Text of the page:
In many of these poems, Blake uses words like night or dark or light or bright as a way to contrast ideas or characters. However, he doesn't always use the words to mean the same things in the...

In many of these poems, Blake uses words like night or dark or light or bright as a way to contrast ideas or characters. However, he doesn't always use the words to mean the same things in the poems. How does Blake employ the "night/light" contrast in the following?

"The Little Boy Lost" and "The Little Boy Found" pairing

"The Tyger"

"The Chimney Sweeper" from Songs of Innocence

"The Sick Rose"

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Stephen Holliday | College Teacher | (Level 1) Distinguished Educator

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In Blake's "The Little Boy Lost," the concept of darkness is coupled with the image of a father who is not paying any attention to the needs of his lost child:

The night was dark no father was there/The child was wet with dew./The mire was deep, & the child did weep/And away the vapour flew.

Blake's juxtaposition of the absent father and dark night intensifies the loneliness of the child, who seems literally to be not only lost in the dark night of the wilderness but also abandoned by the one person the child should be able to depend upon.  The sense of darkness is enhanced by "the mire," which is inherently dark itself, through which the child is walking.  The dominant impression Blake creates in this poem is darkness, abandonment, loneliness.

The child's redemption from darkness and loneliness is explicit in "The Little Boy Found."  Although he has been, in an ironic use of light,  mis-led by the "wandering light," which should have led him out of the "lonely fen" but fails to do so, his true father, in the form of God who has not abandoned him, appears "in white" to lead back him to his mother.

In three of the poems, darkness becomes a metaphor for abandonment, especially in the context of earthly fathers, contrasted with the light of heavenly salvation.  In "The Sick Rose," darkness conceals death in the form of the "invisible worm," and there is no possibility of redemption by light or God.  "The Tyger" depicts a brightness that holds nothing but menace--a predatory light glowing in the eyes of an animal whose existence may or may not be framed by the God of The Songs of Innocence.

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mwestwood | College Teacher | (Level 3) Distinguished Educator

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In his writings, the pre-Romantic poet William Blake often considered the subject dearest to him; namely,the destiny of the human spirit. This human spirit, of course, often found itself enmeshed in the everlasting struggle of good versus evil. In Songs of Innocence, Blake suggests that the human spirit can reclaim the good in the wonderment of childhood and, through this innocent wonderment move toward self-awareness. Yet, Blake understands that a reclaiming of innocence is not adequate for the awareness of man's veritable identity; he must also recognize and comprehend the evils existent in the world. This awareness of wonder and of evil are often the "light/night" of his poems.

  • "The Sick Rose" - In this poem beauty in several symbolic and allegorical meanings is attacked by "the invisible worm/That flies in the night." That is, innocence is lost in the "night" of sin and its "dark secret love," its evil, destroys love and beauty.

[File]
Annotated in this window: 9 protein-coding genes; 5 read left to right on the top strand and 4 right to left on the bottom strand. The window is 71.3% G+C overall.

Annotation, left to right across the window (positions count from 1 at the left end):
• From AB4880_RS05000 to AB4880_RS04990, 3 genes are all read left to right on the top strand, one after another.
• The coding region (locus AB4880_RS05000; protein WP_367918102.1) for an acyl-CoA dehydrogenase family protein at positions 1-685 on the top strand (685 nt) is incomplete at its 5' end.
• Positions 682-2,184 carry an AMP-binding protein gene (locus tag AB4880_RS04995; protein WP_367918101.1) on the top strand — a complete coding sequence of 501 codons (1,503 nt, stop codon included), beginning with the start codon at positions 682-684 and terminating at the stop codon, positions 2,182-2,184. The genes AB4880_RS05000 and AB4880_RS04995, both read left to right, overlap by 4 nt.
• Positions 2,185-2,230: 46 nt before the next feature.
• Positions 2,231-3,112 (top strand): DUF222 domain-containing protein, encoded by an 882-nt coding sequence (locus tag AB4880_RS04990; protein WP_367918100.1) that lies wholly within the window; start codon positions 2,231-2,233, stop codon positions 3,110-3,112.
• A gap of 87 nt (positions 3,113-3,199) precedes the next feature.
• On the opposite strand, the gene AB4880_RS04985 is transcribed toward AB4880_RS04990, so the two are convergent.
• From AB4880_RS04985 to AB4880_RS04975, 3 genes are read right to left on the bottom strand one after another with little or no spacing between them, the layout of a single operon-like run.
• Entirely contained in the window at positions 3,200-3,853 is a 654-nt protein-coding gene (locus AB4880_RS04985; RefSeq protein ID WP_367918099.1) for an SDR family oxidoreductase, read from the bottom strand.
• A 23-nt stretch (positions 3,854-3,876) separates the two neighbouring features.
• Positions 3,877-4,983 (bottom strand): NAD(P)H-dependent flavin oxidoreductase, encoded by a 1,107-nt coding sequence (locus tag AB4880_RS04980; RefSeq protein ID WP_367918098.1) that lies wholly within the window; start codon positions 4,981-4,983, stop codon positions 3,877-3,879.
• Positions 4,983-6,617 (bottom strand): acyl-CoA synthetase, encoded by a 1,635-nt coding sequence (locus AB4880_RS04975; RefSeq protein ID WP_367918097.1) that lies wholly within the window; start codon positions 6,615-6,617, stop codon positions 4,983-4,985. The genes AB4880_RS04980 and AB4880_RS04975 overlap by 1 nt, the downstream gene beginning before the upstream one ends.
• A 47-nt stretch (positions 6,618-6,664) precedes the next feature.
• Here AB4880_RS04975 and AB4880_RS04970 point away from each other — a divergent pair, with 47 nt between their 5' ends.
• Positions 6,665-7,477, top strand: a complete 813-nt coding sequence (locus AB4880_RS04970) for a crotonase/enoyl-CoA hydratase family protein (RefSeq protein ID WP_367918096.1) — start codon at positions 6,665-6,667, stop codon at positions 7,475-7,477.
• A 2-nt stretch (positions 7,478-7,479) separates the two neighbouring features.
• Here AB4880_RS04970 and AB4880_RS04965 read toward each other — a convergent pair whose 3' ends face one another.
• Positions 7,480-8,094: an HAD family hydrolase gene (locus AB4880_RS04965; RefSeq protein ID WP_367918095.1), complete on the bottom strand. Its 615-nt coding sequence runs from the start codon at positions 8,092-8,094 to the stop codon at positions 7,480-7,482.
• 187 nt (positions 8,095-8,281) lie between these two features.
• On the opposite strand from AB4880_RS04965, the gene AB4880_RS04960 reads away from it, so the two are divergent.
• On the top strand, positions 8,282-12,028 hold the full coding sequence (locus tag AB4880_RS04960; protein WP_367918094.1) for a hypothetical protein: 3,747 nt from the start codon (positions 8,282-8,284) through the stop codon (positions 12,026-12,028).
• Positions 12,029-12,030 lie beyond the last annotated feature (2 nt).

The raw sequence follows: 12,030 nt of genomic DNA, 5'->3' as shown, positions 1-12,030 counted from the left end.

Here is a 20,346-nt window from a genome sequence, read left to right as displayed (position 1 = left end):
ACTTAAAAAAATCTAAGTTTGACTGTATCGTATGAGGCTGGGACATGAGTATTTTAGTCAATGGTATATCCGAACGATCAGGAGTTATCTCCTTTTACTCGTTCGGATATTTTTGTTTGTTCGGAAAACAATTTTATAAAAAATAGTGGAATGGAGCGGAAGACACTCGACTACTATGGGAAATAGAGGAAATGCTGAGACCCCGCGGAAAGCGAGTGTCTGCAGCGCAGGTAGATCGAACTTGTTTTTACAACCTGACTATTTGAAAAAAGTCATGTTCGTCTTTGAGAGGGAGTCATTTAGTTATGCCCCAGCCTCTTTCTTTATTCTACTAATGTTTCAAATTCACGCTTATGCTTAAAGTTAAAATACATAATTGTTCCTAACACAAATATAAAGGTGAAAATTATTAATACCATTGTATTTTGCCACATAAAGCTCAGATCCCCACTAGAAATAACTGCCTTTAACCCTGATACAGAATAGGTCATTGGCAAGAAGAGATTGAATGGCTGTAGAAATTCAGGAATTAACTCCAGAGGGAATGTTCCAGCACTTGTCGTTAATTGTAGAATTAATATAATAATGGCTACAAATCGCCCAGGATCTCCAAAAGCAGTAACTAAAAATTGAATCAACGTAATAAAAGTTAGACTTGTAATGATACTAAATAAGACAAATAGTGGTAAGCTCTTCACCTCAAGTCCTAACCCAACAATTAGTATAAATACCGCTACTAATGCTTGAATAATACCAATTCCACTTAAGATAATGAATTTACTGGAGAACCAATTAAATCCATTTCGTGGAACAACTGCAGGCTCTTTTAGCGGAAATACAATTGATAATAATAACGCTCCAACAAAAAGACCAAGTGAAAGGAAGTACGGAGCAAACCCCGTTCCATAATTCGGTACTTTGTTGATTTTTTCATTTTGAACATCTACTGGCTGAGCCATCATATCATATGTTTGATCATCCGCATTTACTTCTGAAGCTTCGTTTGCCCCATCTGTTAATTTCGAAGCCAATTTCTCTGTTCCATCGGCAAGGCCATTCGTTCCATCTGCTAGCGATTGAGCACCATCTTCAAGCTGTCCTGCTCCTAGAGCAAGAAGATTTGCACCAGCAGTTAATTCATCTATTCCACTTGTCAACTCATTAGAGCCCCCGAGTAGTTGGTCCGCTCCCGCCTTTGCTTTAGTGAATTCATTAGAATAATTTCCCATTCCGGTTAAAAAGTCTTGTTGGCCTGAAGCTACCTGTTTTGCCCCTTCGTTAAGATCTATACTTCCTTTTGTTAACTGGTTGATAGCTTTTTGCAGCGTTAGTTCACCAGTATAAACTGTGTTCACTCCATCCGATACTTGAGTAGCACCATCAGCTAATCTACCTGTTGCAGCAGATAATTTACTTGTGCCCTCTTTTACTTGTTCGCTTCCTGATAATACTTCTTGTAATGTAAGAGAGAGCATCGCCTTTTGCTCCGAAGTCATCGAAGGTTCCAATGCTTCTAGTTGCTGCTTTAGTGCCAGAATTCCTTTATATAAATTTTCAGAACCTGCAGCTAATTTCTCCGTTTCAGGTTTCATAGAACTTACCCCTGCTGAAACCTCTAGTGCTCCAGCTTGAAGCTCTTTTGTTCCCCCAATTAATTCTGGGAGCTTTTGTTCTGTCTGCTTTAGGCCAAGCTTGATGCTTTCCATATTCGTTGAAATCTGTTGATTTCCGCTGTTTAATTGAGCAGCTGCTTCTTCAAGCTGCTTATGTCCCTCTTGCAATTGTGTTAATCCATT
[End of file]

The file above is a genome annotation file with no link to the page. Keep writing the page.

• "The Little Boy Lost"/"The Little Boy Found" - In the first of these poems, there is no overt or literal mention of either word, light or night. However, in a metaphoric sense, the "Priest" [whose name is capitalized, suggesting a high priest of paganism] represents the darkness and evil of his "holy mystery" that would burn heretics in "Albion" (i.e. Great Britain). Then, in "The Little Boy Found," the boy is lost and led by "the wandering light" of God's goodness; appearing as his father, God leads the child "through the lonely dale ("darkness"), the evil of the world, back to his mother.
  • "The Tyger" - This poem is often paired with "The Lamb," and, as such represents the evil that exists in the world alongside the innocence. The contrast of light/dark exists in the first and last stanza, thus framing the poem:

Tyger! Tyger! burning bright
In the forests of the night

        The tiger deceptively appears bright, but it is a brightness of danger emanating from the "forest,"--often      symbolic of the unknown and sinister forces--of the night's evil.

  • "The Chimney Sweeper"- The pair of poems of the same name come from Blake's Songs of Innocence and Songs of Experience. In the one from Innocence the chimney sweep's white [light] hair represents his innocence lost as it is shaved from his head. Instead, his head is covered with soot, symbolic of the dark evil of a society that exploits children. He rises in the "dark" to do his wicked job. The chimneys are metaphoric "coffins of black," an evil environment that deforms and kills little boys. When the boy dies he is naked and white, an angel going to heaven. In the poem of Experience, "A little black thing among the snow," is the opening line; the little chimney sweep, black from the soot of his wicked job, he lies in the whiteness of the snow, the purity of nature, as he has been abandoned by his parents, who shelter themselves in institutionalized religion which condones their actions.
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